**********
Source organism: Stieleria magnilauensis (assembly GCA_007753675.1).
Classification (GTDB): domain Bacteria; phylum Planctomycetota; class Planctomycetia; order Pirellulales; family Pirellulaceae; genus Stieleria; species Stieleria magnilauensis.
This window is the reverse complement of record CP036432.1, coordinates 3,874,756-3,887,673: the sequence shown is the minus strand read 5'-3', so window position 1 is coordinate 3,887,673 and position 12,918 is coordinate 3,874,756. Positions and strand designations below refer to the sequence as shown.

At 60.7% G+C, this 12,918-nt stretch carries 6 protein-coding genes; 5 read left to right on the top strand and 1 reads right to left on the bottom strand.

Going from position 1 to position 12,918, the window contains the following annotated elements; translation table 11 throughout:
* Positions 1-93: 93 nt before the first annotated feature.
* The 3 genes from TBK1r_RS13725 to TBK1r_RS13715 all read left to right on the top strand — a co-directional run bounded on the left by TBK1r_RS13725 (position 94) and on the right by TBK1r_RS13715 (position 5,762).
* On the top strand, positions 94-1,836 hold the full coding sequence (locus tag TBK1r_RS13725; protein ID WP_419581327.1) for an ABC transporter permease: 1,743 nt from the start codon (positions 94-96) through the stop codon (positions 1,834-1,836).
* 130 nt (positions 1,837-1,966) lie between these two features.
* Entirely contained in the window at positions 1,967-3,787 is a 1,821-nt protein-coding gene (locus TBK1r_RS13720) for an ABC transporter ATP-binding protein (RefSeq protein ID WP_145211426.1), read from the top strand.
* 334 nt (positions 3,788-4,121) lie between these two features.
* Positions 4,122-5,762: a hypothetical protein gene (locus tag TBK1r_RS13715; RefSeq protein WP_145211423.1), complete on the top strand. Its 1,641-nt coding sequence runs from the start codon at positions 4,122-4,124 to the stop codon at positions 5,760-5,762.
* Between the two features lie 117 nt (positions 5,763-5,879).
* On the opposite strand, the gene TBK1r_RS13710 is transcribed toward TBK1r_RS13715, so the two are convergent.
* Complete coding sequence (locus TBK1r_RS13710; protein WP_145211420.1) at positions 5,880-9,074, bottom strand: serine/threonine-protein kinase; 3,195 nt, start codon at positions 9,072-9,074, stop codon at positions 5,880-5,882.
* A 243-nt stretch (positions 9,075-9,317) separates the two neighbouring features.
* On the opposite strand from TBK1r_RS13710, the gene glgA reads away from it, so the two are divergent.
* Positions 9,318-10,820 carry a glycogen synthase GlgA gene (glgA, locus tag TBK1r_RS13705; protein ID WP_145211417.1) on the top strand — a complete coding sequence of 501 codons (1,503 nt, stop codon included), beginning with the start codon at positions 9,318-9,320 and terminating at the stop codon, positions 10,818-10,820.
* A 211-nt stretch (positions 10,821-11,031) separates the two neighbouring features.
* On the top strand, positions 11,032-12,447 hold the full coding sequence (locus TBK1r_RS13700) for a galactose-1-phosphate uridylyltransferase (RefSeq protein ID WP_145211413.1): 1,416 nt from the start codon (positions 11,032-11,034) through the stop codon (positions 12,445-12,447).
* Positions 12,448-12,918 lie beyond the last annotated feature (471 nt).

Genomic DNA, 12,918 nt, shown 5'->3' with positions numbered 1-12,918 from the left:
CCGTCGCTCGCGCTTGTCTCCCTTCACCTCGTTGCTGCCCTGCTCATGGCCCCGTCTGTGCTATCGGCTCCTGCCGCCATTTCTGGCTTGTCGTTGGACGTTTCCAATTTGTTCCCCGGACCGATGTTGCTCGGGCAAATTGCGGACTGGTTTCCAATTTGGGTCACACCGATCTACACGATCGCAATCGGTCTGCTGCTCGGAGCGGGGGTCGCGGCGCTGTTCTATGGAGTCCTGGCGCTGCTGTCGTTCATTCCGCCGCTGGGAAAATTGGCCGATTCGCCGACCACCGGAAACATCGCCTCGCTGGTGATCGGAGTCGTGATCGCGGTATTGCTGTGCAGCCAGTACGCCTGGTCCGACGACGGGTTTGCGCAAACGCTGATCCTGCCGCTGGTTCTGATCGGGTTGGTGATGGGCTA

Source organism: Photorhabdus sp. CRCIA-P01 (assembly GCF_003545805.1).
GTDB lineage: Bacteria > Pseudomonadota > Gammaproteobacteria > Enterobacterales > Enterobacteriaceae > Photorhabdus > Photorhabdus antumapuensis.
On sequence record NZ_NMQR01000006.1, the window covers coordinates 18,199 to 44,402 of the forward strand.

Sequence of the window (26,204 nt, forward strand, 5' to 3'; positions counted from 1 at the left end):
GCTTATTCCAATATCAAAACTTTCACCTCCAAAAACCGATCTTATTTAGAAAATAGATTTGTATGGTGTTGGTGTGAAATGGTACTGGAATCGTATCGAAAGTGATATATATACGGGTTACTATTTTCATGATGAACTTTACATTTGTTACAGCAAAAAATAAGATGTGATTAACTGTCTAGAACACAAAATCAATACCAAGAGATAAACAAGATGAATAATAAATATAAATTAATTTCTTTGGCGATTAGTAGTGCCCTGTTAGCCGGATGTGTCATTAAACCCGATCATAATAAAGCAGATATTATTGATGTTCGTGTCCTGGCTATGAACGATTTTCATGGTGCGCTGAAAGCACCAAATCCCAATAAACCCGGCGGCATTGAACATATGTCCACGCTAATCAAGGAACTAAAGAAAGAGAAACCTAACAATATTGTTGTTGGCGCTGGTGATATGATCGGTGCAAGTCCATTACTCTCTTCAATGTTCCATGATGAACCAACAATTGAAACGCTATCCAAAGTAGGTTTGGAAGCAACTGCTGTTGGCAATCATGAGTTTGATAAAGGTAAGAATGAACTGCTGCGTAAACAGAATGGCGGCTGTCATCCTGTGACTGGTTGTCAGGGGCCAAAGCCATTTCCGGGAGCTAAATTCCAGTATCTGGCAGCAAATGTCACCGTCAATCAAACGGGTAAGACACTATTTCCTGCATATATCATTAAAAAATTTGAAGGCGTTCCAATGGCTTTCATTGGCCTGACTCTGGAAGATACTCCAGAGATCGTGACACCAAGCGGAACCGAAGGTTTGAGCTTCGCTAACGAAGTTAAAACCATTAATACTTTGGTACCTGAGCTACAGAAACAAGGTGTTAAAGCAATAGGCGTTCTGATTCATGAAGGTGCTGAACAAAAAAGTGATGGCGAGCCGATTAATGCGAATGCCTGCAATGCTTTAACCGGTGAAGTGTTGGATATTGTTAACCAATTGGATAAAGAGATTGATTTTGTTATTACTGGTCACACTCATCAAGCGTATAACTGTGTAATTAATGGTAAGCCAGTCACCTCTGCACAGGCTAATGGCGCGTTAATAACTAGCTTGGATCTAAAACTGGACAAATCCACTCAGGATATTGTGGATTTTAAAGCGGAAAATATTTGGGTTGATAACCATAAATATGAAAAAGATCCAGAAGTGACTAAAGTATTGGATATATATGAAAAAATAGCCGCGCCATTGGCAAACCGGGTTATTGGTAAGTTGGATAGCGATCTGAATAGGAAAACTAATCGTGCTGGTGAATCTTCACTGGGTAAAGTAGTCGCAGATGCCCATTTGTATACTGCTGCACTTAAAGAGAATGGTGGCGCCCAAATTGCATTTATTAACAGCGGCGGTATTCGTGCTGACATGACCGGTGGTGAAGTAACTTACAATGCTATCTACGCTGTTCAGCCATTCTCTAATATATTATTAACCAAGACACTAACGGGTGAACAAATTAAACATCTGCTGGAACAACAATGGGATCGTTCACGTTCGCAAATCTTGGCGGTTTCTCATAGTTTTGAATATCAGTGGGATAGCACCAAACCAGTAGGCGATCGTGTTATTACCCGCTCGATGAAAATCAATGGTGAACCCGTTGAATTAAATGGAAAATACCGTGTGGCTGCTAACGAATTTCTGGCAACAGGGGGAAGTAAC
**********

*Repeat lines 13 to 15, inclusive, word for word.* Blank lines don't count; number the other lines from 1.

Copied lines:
* Between the two features lie 117 nt (positions 5,763-5,879).
* On the opposite strand, the gene TBK1r_RS13710 is transcribed toward TBK1r_RS13715, so the two are convergent.
* Complete coding sequence (locus TBK1r_RS13710; protein WP_145211420.1) at positions 5,880-9,074, bottom strand: serine/threonine-protein kinase; 3,195 nt, start codon at positions 9,072-9,074, stop codon at positions 5,880-5,882.